In the week leading up to the football game between James Madison and Old Dominion this Saturday, the topic of whether JMU and ODU have a rivalry has been addressed by coaches, players and fans. The truth is that there is no football rivalry yet; the contest between the two schools will be the first, and one team is much more established than the other. But the lack of football competition has not prevented an overall rivalry from existing.
Over the years the teams have competed at a high level as members of the CAA, both against each other and on the national level. The men’s basketball teams were the class of the CAA between 1990 and 1997; the schools won the regular season six of the eight years, as well as the CAA tournament four of those years. Dukes fans cheer and Monarchs fans cringe at the mention of Kent Culuko and the 1994 CAA tournament final.
As the men’s basketball teams struggled during in the late 90’s, the schools’ other sports would continue to compete fiercely. From 1992 through 2008, the Lady Monarchs won an NCAA-record 17 consecutive conference titles in women’s hoops. James Madison has won the last two, as the conference has caught up to ODU. Additionally, it was the Lady Dukes who ended ODU’s 115-game conference winning streak in February of 2001.
The schools have a combined ten national titles in women’s field hockey, of which ODU has nine. The baseball Dukes have reached the NCAA’s three times the last decade, including 2011 when they defeated ODU in the CAA tournament final. The soccer Monarchs have experienced recent NCAA success and are ranked tenth in the nation at the time of this article. James Madison even has four NCAA national titles in archery since 1995.
Such continued, broad success between two conference opponents spanning decades naturally breeds contempt. Whereas Blaine Taylor turned around Old Dominion’s basketball program the last decade (four NCAA appearances since 2005), James Madison has experienced significant success in football. A national title in 2004, a semi-finals appearance in recent years and the 2010 road victory over Virginia Tech highlight the program’s achievements.
It is against this backdrop that two similar public universities in Virginia face off for their initial football game. Football is the marquee sport in college athletics, and ODU’s new program puts the schools in position to extend their rivalry to the gridiron. The importance of the game was not lost on ODU’s athletic department, which is reinstating the Oyster Bowl for the contest. Football greats such as Roger Staubach and Bruce Smith participated in past Oyster Bowls.
As if all this history is not enough to make a compelling game, the teams enter this weekend as top 25 foes battling for playoff positioning. The visiting Dukes are coming off their bye week at 5-2 (3-1), with their losses coming to UNC and CAA-leading Maine. Meanwhile the upstart Monarchs are 6-2 (3-2) and looking for a signature victory.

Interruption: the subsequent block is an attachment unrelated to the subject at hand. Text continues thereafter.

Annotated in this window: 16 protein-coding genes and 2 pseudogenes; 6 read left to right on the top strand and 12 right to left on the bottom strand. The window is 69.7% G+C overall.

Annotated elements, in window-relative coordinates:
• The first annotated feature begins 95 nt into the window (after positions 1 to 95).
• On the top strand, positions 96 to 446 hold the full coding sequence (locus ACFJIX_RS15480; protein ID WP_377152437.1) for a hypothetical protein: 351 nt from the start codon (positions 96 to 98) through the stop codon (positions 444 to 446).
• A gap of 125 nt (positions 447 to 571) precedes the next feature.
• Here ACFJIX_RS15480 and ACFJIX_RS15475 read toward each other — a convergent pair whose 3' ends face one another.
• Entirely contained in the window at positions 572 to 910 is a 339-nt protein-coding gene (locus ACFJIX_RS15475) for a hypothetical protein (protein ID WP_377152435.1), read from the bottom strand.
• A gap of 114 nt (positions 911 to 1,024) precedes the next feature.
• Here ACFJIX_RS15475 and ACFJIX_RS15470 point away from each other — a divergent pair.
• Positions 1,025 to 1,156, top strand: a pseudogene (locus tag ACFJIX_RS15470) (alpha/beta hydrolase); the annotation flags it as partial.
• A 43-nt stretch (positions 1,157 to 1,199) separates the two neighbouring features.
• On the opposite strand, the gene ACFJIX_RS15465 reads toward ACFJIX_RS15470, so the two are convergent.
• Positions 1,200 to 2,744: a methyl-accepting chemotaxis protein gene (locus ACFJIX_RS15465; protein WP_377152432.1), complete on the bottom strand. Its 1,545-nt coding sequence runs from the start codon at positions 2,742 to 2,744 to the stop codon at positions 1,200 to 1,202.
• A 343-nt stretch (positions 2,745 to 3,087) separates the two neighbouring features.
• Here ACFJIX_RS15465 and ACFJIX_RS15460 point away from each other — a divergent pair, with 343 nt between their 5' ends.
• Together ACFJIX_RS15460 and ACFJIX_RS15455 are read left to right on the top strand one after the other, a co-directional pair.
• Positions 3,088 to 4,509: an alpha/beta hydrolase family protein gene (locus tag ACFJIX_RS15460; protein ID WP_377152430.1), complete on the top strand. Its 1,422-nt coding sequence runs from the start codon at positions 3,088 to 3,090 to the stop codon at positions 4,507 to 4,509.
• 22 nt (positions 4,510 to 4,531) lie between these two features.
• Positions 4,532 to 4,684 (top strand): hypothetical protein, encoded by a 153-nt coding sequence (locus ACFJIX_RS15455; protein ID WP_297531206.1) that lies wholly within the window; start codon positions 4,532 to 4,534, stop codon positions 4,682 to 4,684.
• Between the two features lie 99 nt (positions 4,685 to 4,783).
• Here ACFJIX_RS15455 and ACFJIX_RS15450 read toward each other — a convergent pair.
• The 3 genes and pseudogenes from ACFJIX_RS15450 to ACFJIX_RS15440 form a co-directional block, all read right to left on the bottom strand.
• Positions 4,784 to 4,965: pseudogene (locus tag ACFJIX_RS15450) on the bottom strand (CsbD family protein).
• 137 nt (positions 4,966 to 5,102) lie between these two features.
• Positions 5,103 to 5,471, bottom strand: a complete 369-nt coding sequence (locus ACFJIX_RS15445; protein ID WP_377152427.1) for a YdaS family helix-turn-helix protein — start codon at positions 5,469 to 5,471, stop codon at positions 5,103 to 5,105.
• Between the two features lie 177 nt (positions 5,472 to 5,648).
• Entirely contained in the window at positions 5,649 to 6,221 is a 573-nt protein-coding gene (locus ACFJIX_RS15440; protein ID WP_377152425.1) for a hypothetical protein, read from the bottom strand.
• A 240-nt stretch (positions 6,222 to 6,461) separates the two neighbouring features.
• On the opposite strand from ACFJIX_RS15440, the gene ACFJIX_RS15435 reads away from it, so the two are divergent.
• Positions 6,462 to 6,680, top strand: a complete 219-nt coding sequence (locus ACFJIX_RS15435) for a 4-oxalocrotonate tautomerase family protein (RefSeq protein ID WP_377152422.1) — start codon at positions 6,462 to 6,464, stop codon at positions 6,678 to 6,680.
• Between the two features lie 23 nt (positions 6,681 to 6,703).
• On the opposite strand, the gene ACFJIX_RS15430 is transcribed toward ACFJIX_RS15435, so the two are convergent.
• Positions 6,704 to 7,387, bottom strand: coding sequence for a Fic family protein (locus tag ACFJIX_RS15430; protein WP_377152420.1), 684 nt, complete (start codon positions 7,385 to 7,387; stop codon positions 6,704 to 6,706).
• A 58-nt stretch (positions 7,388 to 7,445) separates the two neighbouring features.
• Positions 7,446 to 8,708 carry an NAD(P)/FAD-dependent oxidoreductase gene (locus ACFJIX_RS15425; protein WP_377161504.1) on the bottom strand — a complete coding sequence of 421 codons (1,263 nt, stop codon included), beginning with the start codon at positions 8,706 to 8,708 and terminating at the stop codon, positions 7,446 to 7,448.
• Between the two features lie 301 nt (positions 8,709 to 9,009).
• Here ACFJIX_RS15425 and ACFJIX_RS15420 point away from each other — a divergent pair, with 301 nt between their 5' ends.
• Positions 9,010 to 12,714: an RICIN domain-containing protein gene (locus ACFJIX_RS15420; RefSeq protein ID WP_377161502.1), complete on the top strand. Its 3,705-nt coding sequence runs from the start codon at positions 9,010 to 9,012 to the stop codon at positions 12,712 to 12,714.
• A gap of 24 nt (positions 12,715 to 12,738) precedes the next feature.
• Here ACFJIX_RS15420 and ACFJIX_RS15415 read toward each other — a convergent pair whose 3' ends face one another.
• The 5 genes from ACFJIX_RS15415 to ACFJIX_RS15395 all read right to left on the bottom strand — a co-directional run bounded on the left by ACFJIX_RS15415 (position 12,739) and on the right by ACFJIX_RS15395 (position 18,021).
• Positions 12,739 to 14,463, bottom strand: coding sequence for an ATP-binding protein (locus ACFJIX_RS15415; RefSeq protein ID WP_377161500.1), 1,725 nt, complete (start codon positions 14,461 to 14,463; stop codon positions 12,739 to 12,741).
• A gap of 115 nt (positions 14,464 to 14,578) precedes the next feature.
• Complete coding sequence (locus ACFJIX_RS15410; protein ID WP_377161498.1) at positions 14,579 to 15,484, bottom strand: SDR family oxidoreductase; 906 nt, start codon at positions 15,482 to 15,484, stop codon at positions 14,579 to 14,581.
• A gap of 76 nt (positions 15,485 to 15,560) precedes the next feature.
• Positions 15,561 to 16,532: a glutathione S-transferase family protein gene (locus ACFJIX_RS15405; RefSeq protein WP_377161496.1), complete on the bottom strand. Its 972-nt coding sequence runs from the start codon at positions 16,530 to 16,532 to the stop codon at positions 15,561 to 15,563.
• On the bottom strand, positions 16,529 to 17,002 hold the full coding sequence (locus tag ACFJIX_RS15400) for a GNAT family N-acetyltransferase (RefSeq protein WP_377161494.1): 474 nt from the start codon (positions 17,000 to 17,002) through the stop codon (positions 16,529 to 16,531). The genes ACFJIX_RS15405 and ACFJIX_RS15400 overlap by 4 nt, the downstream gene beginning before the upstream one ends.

There is a stark contrast in style between the teams. James Madison relies on an outstanding defense (leading the conference in scoring defense at 19 points/game) and ball-control on offense. Contrast this against the Monarchs, whose quick-strike offense leads the CAA in scoring offense at 37 points per outing.
The Zone analyzes the three key areas that will decide the outcome of this game below.
James Madison’s Rushing Attack
The Dukes lead the CAA with an average of 243 yards rushing per game. They are led by two outstanding sophomores in Dae’Quan Scott (86 yards/game) and Jordan Anderson (81/game). Both players are in the top seven individually in rushing yards per game. The Dukes rely so heavily on the run that they’ve attempted only 92 passes in seven games; the next-fewest pass attempts in the CAA is by Towson, with 172. Old Dominion’s defense is third in the conference in allowing 115 yards per game, but they lost to the only team they faced with a potent rushing attack as JMU’s – the Towson Tigers.
Old Dominion’s Passing Attack
In three-plus games since replacing starting quarterback Thomas DeMarco, freshman Taylor Heinicke has completed more than 75% of his passes with ten touchdowns against one interception. Six different Monarchs have at least 18 receptions to date. Nick Mayers leads the team in receptions (34), yards (446) and touchdown catches (five). Meanwhile James Madison is first in overall defense in the conference, allowing only 301 yards per game. The Dukes are second in the conference with 21 sacks this season, and will need to disrupt the freshman in his fourth career start.
This season the Monarchs have blocked five kicks, executed two onsides kicks and converted two fake punt opportunities. Following his team’s win over Villanova, ODU coach Bobby Wilder referred to the aggressive play-calling as “calculated opportunities” rather than “chances” to get more possessions for his offense.
As opposing coaches see more film on the Monarchs, the element for surprise is reduced. Evident by his accomplished track record at James Madison, there is no doubt that head coach Mickey Matthews will identify tendencies of both his special teams unit and Old Dominion’s. Expect the Dukes to be prepared for a “trick” play of two. One special team’s play could be the difference in a game between two top 25 teams.
The sleeping giant that is the rivalry between JMU and ODU is about to awake. If the two teams compete against each other in football at the same level as in their other sports, the conference and its fans can expect to have another great rivalry on their hands for years to come.
CAAZone’s Joe Suhoski will be at the game and he’ll provide insight and updates throughout via Twitter. Follow Joe @VaBeachRep for his comments during the game.